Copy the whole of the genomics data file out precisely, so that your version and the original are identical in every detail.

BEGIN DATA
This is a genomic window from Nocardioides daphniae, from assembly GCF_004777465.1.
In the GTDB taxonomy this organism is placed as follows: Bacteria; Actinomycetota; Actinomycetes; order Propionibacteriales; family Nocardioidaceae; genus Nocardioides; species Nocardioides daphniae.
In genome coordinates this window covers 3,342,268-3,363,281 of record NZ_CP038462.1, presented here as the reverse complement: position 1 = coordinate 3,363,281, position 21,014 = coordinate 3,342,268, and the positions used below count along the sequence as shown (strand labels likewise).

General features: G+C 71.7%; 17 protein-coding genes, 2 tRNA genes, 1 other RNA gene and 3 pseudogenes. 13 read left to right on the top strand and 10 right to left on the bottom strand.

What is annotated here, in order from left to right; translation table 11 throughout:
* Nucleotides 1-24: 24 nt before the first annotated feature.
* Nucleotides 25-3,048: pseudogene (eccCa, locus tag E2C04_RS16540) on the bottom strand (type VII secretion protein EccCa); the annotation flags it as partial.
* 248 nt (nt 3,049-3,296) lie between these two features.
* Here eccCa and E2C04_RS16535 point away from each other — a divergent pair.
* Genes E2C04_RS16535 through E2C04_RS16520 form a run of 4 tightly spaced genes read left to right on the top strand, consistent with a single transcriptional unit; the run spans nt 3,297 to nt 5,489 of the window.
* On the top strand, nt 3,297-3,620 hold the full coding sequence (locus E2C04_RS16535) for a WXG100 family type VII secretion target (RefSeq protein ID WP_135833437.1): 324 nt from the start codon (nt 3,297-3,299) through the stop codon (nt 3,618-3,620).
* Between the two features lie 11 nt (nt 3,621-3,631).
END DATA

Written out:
This is a genomic window from Nocardioides daphniae, from assembly GCF_004777465.1.
In the GTDB taxonomy this organism is placed as follows: Bacteria; Actinomycetota; Actinomycetes; order Propionibacteriales; family Nocardioidaceae; genus Nocardioides; species Nocardioides daphniae.
In genome coordinates this window covers 3,342,268-3,363,281 of record NZ_CP038462.1, presented here as the reverse complement: position 1 = coordinate 3,363,281, position 21,014 = coordinate 3,342,268, and the positions used below count along the sequence as shown (strand labels likewise).

General features: G+C 71.7%; 17 protein-coding genes, 2 tRNA genes, 1 other RNA gene and 3 pseudogenes. 13 read left to right on the top strand and 10 right to left on the bottom strand.

What is annotated here, in order from left to right; translation table 11 throughout:
* Nucleotides 1-24: 24 nt before the first annotated feature.
* Nucleotides 25-3,048: pseudogene (eccCa, locus tag E2C04_RS16540) on the bottom strand (type VII secretion protein EccCa); the annotation flags it as partial.
* 248 nt (nt 3,049-3,296) lie between these two features.
* Here eccCa and E2C04_RS16535 point away from each other — a divergent pair.
* Genes E2C04_RS16535 through E2C04_RS16520 form a run of 4 tightly spaced genes read left to right on the top strand, consistent with a single transcriptional unit; the run spans nt 3,297 to nt 5,489 of the window.
* On the top strand, nt 3,297-3,620 hold the full coding sequence (locus E2C04_RS16535) for a WXG100 family type VII secretion target (RefSeq protein ID WP_135833437.1): 324 nt from the start codon (nt 3,297-3,299) through the stop codon (nt 3,618-3,620).
* Between the two features lie 11 nt (nt 3,621-3,631).